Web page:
Mesmershade excited us with their debut EP, for many reasons. For one, this is a project with a duo that exceeds expectations with the cinematic dark pop they make. The sound is a confluence of cultures, of different sounds and barrier-breaking expression. With Echoes of Elegy, they cement their place in experimental dark pop with a dramatic turn only the biggest music fans can enjoy.
For your debut album, you have chosen some themes to explore while putting out your signature sound. How did you arrive on these themes?
M. Munigant: I tend to lean towards darker, depressed sounding tones with a bit of discordance thrown in for good measure. I’m sure it affects the topics that Juniper chooses for her lyrics.
Juniper Jow: Along those lines, I think our overall theme of lost love came about sort of organically. I guess you could say that part of the reason why I was drawn to Munigant’s songs in the first place is that these were the themes of this season of my life and so the lyrics I wrote became a natural reflection of the emotions I was experiencing in real life.
Mesmershade invite you to the fore
The EP’s name itself is quite a sombre one. Mesmershade bring their stylish tone to the synth infused globes that you’re subjected to. Moth is the opening single, a whirlpool of melodies and interesting rhythms. Typical, bands take the linear route with dark pop and let the background become a somewhat stale diffusion of the root melody. This band goes several steps ahead. Even in the lyrics of Moth, you can hear the poetic lyrics swirling around the theme.
The kind of layering which involves many frequencies might be difficult to execute. Especially songs like The Best That I Could Invent. Which track did you find toughest to execute?
M: Of the songs on this EP, I’d probably say “Moth” was the most difficult to put together. It layers four different synths over each other to give it depth, but there is a careful balancing act going on in the track that’s necessary to keep it from becoming a wall of noise. It also has a sneaky time switch in for the chorus, which adds an extra layer of complexity to it.
Drawing from the drama
We Don’t Have to Wait has a bespoke, Victorian era sound in the kind of scale used. The vocals run in line with the lead, adding emphasis to the kind of sound they would want. It makes the sound darker, a mystique that is metastasized with the melodic push in vocals. Short but extremely strong in the kind of effect it wants to capitalize on, Mesmershade is pushing the envelope actively in their sound. It is heard best in the next single, The Best That I Could Invent.
The lead grows on you as the vocals aid the same part. No harmonies, but the punch of the same lead has a profound effect on the listener. An aggressive, pulsating beat is at the helm, and it is the genesis of the tidal waves that carry this track further. You would never expect a sound like this from a dark pop duo, if it was only dark pop. Mesmershade is more, and far deeper than the kind of sound you asked for.
Sorrow and its tales
The elements in Vicissitude have an industrial fusion in the synth. Is there a genre that particularly inspires Mesmershade?
M: The synth in Vicissitude is actually an Oberheim OB-8. It’s my favorite synth to work with. I use it on almost every track. Strangely, a lot of my influences are noisy, mid-90’s screamo and hardcore music mixed with the synth-heavy soundtracks of John Carpenter’s and David Cronenberg’s movies.
J: I’d say that for the lyrics and vocals, my singing is influenced by stage musicals, popular music and jazz from the 20th century.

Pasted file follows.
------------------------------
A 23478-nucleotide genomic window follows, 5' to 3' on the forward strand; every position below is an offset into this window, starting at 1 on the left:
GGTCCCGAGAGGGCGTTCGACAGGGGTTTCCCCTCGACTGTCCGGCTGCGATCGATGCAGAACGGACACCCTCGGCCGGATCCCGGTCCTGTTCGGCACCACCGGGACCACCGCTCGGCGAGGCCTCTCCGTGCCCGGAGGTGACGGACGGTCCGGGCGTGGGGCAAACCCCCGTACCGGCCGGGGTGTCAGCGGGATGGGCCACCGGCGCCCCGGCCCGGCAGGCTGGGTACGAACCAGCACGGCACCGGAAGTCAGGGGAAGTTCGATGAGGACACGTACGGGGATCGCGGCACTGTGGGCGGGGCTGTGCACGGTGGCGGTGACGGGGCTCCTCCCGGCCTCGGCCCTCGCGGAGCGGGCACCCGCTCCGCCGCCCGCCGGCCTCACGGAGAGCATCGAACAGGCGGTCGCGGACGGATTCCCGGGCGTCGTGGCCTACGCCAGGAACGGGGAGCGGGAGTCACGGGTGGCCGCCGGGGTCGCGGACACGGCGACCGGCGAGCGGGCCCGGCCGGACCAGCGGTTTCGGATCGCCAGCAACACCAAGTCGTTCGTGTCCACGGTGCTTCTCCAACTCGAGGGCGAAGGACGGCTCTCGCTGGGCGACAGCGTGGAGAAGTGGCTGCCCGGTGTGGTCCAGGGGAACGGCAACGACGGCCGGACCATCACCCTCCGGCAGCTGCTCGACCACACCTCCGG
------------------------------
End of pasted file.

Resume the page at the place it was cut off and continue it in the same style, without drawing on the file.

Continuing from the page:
The dissolving sounds in Vicissitude echo around the EP now. Though the percussion is far simpler, the tones and lyrics are a capsule of what the word might mean. It means fluctuation, and that’s what the character of the background suggests as well. With We Sleep, you’re in the pawn game of the phasing vocals and simple synth canvas.
Some of the best lyrics come together in this track, strong imagery and metaphors drawing out the sound. The EP closes with Death’s Lover. It is the kind of music you would want to close your collection out with. Not only does it cypher on what Mesmershade define as their sound, but writes lyrics that poetically take them to the very top of indie dark pop.
Mesmershade is new dark pop
As far as inspirations go, which is one artist or project who you idolize, but might be unexpected given your resultant sound?
M: Considering how everything sounds, you probably wouldn’t be able to pick out the huge influence that mid-90’s gritty hip-hop production, like something you’d hear from the RZA, has on the songs I write. Possibly you can pick it out of the drums in places, but since we are a totally different genre of music, I don’t think that influence is readily apparent.
J: I guess Lin Manuel Miranda’s Hamilton might be one example of something I love that is an unexpected influence. You might be able to hear that influence just a bit in my rhyming patterns, but that’s probably the only noticeable way that it shows up in these songs.
What can we expect next from Mesmershade? Will there be a mushrooming into other sounds or fortifying this established one?
J: I know we have a few songs coming up that center around a theme of nostalgia. I’d also say that our lyrics are going to continue to use romantic relationships as a metaphor to explore other ideas.
M: If you can expect anything, it will be more experimentation, more playing with song structure, and more variety of songs. I don’t think we’ll ever lose the unique sound we have together, but I definitely see it growing and evolving into something greater as we continue to create more songs.
It is this ambition of the band that will take them to great heights. This EP would be perfect for Gone Girl (2014). The darker themes, lyrics and instrumental infusions would be great in Fincher’s superb work. Listen to the EP here and follow the group for more to come!